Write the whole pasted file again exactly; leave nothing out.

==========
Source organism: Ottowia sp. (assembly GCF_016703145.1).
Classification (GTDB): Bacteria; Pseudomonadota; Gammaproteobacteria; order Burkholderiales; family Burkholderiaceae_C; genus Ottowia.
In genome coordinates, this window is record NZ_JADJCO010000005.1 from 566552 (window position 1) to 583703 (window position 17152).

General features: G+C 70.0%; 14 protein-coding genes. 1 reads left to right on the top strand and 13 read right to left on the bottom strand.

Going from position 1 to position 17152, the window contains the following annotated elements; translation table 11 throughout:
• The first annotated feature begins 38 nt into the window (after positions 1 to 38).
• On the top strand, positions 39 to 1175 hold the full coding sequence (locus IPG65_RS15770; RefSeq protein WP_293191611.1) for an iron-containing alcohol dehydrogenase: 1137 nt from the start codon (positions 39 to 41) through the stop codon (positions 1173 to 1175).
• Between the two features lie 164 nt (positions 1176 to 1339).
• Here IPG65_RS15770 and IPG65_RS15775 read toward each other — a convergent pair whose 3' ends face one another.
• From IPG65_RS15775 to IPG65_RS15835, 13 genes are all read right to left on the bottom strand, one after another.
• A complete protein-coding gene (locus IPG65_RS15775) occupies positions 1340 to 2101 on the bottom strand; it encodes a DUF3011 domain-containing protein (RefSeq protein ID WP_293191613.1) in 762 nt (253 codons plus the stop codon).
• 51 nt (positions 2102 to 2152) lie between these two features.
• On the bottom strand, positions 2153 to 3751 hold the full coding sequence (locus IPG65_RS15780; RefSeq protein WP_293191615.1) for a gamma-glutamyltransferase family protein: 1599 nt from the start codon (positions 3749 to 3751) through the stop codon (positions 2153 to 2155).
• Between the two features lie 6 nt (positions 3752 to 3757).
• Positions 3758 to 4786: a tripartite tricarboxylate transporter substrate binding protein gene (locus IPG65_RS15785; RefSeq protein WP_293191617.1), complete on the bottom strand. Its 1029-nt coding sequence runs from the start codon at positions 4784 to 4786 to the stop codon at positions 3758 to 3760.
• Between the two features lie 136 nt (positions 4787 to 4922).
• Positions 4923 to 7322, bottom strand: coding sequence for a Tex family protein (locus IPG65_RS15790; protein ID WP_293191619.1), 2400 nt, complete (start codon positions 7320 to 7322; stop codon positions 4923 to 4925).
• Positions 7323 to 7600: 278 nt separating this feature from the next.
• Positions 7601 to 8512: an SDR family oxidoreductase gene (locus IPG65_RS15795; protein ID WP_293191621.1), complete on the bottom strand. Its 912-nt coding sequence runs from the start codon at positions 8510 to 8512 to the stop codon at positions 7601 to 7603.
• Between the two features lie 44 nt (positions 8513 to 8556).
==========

Source organism: Ottowia sp. (assembly GCF_016703145.1).
Classification (GTDB): Bacteria; Pseudomonadota; Gammaproteobacteria; order Burkholderiales; family Burkholderiaceae_C; genus Ottowia.
In genome coordinates, this window is record NZ_JADJCO010000005.1 from 566552 (window position 1) to 583703 (window position 17152).

General features: G+C 70.0%; 14 protein-coding genes. 1 reads left to right on the top strand and 13 read right to left on the bottom strand.

Going from position 1 to position 17152, the window contains the following annotated elements; translation table 11 throughout:
• The first annotated feature begins 38 nt into the window (after positions 1 to 38).
• On the top strand, positions 39 to 1175 hold the full coding sequence (locus IPG65_RS15770; RefSeq protein WP_293191611.1) for an iron-containing alcohol dehydrogenase: 1137 nt from the start codon (positions 39 to 41) through the stop codon (positions 1173 to 1175).
• Between the two features lie 164 nt (positions 1176 to 1339).
• Here IPG65_RS15770 and IPG65_RS15775 read toward each other — a convergent pair whose 3' ends face one another.
• From IPG65_RS15775 to IPG65_RS15835, 13 genes are all read right to left on the bottom strand, one after another.
• A complete protein-coding gene (locus IPG65_RS15775) occupies positions 1340 to 2101 on the bottom strand; it encodes a DUF3011 domain-containing protein (RefSeq protein ID WP_293191613.1) in 762 nt (253 codons plus the stop codon).
• 51 nt (positions 2102 to 2152) lie between these two features.
• On the bottom strand, positions 2153 to 3751 hold the full coding sequence (locus IPG65_RS15780; RefSeq protein WP_293191615.1) for a gamma-glutamyltransferase family protein: 1599 nt from the start codon (positions 3749 to 3751) through the stop codon (positions 2153 to 2155).
• Between the two features lie 6 nt (positions 3752 to 3757).
• Positions 3758 to 4786: a tripartite tricarboxylate transporter substrate binding protein gene (locus IPG65_RS15785; RefSeq protein WP_293191617.1), complete on the bottom strand. Its 1029-nt coding sequence runs from the start codon at positions 4784 to 4786 to the stop codon at positions 3758 to 3760.
• Between the two features lie 136 nt (positions 4787 to 4922).
• Positions 4923 to 7322, bottom strand: coding sequence for a Tex family protein (locus IPG65_RS15790; protein ID WP_293191619.1), 2400 nt, complete (start codon positions 7320 to 7322; stop codon positions 4923 to 4925).
• Positions 7323 to 7600: 278 nt separating this feature from the next.
• Positions 7601 to 8512: an SDR family oxidoreductase gene (locus IPG65_RS15795; protein ID WP_293191621.1), complete on the bottom strand. Its 912-nt coding sequence runs from the start codon at positions 8510 to 8512 to the stop codon at positions 7601 to 7603.
• Between the two features lie 44 nt (positions 8513 to 8556).